What Goes Up Must Come Down: Dealing With the International Aspects of the Demise of SKYLAB, Part I

Today’s post is written by David Langbart, an Archivist in the Textual Records Division at the National Archives at College Park. 

The reentry of space debris carries the potential to cause a major international incident. While most such remains burn up in the atmosphere, larger pieces can survive and cause damage, injury, or even death when they land. A major instance of this potential problem resulted from SKYLAB.

Skylab.3

In May 1973, the United States launched into Earth orbit SKYLAB, a semi-permanent space station. A near-catastrophic launch disaster involving the micrometeoroid shield and the loss of one of its solar power arrays threatened the entire project. NASA technicians and astronauts effected repairs to the station and carried out three highly-successful long-term manned missions that accumulated significant scientific, technological, and medical data.

sky lab 1

sky lab 2

sky lab 3

When the last manned mission left SKYLAB in February 1974, the orbiting laboratory was boosted into a slightly higher orbit and then largely faded from public view. Nonetheless, the laboratory was bound to fall to Earth and expected reentry was predicted as some time in early 1983. NASA eventually considered ways to extend SKYLAB’s life by moving it to a higher orbit or deboosting it in a very controlled manner. Initial planning was for a mission by the planned Space Shuttle to take care of that by deploying a remote controlled propulsion module that would attach to the lab. Delays in the shuttle program and increased solar activity that heated the atmosphere and dragged the workshop down faster than expected rendered that plan impossible. As a result, in December 1978, NASA announced it was discontinuing efforts to boost or de-orbit the lab. After that, NASA had only a modicum of control over the lab. They could “fly” it in an orientation that increased or decreased drag, thus giving some control over where it landed.[1]

In the meantime, the demise of a Soviet satellite caused heightened international attention to the reentry of orbiting hulks and directed new attention to SKYLAB. In January 1978, Cosmos 954 reentered the atmosphere over northern Canada and scattered the remains of its power module, fueled with highly enriched uranium, over a wide area. In response to the international interest, the Department of State sent the following telegram containing NASA’s information about SKYLAB’s status. Given the controversy about the radioactive debris scattered by Cosmos 954, the Department added that SKYLAB carried no nuclear power sources.[2]

Other junk was falling from space, too. In September 1978, in preparation for the reentry of another American spacecraft, called PEGASUS, the Department of State sent the following guidance on the general subject of dealing with questions involving space debris to American diplomatic and consular posts. The Department later referred to this guidance when dealing with questions about SKYLAB.

As it became clear that SKYLAB was coming down sooner rather than later, the Department and NASA developed a new and expanded briefing document for use by American diplomatic and consular officers in responding to questions and sent it out in hard-copy in November 1978.[3]

Source: Department of State to All Diplomatic and Consular Posts, Airgram A-3831, November 9, 1978, P780167-0845, Central Foreign Policy Files, 1973-79/P-Reel Printouts, RG 59: General Records of the Department of State, U.S. National Archives.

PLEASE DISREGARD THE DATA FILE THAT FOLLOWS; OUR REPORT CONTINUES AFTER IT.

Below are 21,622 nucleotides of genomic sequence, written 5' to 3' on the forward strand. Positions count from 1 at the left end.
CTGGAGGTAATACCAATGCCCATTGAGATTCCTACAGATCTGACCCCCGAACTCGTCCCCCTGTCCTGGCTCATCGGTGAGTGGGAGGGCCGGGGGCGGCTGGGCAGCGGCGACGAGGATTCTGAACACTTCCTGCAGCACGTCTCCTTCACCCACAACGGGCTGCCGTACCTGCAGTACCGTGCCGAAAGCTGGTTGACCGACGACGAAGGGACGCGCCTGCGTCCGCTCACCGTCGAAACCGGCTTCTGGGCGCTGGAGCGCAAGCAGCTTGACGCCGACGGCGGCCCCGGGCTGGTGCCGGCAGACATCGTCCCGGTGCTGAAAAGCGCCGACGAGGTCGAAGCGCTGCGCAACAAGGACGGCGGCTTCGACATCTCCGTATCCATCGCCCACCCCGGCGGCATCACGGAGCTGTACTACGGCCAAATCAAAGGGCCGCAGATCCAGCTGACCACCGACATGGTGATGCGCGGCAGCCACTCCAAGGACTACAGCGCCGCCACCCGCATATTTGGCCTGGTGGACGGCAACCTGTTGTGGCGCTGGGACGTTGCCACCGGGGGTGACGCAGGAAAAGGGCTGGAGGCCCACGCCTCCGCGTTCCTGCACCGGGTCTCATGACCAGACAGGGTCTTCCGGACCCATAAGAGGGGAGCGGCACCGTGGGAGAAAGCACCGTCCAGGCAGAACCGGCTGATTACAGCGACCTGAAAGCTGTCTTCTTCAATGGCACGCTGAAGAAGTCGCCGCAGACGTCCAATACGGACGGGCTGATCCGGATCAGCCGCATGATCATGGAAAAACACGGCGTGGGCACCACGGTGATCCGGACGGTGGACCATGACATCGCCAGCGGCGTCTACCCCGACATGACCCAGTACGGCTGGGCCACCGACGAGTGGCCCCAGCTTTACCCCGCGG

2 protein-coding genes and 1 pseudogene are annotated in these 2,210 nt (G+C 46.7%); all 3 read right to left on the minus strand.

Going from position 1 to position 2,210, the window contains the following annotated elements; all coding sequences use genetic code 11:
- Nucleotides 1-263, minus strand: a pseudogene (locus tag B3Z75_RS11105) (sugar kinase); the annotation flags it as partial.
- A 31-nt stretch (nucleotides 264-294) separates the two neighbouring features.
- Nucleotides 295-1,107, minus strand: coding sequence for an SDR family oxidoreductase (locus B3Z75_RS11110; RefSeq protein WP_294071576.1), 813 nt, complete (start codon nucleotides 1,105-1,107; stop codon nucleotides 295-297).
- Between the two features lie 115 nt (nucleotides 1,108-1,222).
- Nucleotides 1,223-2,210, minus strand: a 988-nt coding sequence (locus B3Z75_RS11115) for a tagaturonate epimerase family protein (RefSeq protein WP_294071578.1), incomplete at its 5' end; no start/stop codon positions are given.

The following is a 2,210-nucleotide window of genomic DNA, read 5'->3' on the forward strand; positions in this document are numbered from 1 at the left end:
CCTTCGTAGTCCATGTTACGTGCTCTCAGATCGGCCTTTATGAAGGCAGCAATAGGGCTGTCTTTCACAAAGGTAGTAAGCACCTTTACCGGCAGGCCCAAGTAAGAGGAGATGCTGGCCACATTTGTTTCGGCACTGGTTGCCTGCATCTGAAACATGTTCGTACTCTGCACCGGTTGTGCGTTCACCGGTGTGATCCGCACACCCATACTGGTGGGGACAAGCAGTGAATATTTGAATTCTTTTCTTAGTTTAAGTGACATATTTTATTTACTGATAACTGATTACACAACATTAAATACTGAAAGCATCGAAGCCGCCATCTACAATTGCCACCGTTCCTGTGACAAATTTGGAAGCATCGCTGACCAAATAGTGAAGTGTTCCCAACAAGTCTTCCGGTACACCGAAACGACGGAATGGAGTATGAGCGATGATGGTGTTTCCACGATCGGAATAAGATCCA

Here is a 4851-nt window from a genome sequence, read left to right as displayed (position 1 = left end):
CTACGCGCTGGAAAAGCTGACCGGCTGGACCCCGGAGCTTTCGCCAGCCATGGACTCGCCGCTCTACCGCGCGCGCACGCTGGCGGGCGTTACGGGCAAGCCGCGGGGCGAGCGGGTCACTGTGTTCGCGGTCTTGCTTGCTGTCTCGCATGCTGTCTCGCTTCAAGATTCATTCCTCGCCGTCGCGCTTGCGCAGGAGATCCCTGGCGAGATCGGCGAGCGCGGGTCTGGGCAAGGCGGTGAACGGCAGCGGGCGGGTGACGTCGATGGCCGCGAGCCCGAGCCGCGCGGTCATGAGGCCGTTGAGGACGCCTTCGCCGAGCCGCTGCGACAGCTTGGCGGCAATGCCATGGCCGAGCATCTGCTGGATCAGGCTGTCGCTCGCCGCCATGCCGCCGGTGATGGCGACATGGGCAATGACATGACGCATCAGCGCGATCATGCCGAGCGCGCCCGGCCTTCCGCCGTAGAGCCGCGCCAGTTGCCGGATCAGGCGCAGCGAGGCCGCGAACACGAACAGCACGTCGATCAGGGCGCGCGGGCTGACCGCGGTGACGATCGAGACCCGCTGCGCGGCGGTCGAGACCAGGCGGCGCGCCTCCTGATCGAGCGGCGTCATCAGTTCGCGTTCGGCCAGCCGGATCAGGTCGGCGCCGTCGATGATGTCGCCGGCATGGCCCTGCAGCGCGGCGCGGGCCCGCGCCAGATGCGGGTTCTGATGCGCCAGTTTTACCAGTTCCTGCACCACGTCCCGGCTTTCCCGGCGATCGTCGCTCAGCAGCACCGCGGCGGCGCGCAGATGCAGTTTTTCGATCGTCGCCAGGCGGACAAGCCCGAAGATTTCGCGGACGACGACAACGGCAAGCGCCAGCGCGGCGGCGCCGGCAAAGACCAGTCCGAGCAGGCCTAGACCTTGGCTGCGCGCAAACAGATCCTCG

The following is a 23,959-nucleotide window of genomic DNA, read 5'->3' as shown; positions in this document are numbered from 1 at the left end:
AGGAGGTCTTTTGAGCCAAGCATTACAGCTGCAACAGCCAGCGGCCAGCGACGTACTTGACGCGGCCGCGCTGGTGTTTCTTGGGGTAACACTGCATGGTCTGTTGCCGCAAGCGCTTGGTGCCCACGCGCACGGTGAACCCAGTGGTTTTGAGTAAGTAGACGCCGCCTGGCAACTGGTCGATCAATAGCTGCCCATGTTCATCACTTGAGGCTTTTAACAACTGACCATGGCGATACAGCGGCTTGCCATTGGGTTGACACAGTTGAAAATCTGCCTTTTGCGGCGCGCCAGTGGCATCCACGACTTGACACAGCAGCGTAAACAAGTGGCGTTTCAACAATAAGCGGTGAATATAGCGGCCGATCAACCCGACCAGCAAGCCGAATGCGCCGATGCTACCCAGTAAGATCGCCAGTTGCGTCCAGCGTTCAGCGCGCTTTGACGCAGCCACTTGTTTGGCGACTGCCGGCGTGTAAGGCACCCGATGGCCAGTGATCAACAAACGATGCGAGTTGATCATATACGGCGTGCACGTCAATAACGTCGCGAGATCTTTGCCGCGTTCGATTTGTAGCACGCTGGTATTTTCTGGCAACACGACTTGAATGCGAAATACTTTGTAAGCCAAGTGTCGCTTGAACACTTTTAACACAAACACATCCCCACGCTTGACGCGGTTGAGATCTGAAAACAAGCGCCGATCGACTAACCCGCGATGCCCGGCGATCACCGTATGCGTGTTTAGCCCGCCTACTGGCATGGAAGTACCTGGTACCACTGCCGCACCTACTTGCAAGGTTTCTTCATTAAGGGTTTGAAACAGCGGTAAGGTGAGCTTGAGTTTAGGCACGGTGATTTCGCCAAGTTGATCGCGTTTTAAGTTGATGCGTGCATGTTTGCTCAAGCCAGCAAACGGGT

The foreign concern was real. Not surprisingly, given their recent experience with Cosmos 954, Canadian officials expressed concern when briefed. The embassy in Ottawa sent this early report.

1978OTTAWA06227
Embassy Ottawa to Department of State, Telegram 06227, December 19, 1978, 1978OTTAWA06227, Central Foreign Policy Files, 1973-79/Electronic Telegrams, RG 59: General Records of the Department of State.

Among many others nations, the French and Germans expressed concerns as the date for reentry approached. The Department reported to the embassies in Paris and Bonn on meetings with their French and German counterparts.

Next: Part II-Coming Down.


Notes:

[1] For more details on SKYLAB, see the official NASA history: W. David Compton and Charles D. Benson, LIVING AND WORKING IN SPACE: A HISTORY OF SKYLAB (Washington, DC: USGPO, 1983).

[2] The issue of sources of radiation came up again as the reentry approached.  The Department provided guidance in Department of State to All Diplomatic and Consular Posts, Telegram 160833, June 22, 1979, 1979STATE160833, Central Foreign Policy Files, 1973-79/Electronic Telegrams, RG 59: General Records of the Department of State.  After reentry, the question of radioactivity arose once more.  Local Australian press quoted unnamed U.S. experts as saying the debris was radioactive.  Ultimately, NASA authorized Department to say the debris was “no more radioactive than the luminous dial of a clock.”  See the following telegrams: U.S. Embassy Canberra to Department of State, Telegram 06322, July 13, 1979, 1979CANBER06322, U.S. Embassy Canberra to Department of State, Telegram 06323, July 13, 1979, 1979CANBER06323, Department of State to U.S. Embassy Canberra, Telegram 180948, July 13, 1979, 1979STATE180948, and Department of State to U.S. Embassy Canberra, Telegram 181076, July 13, 1979, 1979STATE181076, all Central Foreign Policy Files, 1973-79/Electronic Telegrams, RG 59: General Records of the Department of State.

[3] Just a few weeks later, the Department notified posts that the efforts to boost or de-orbit SKYLAB described in the Q&A had ended.  See:  Department of State to All Diplomatic and Consular Posts, Telegram 318498, December 19, 1978, 1978STATE318498, Central Foreign Policy Files, 1973-79/Electronic Telegrams, RG 59: General Records of the Department of State.

Leave a Reply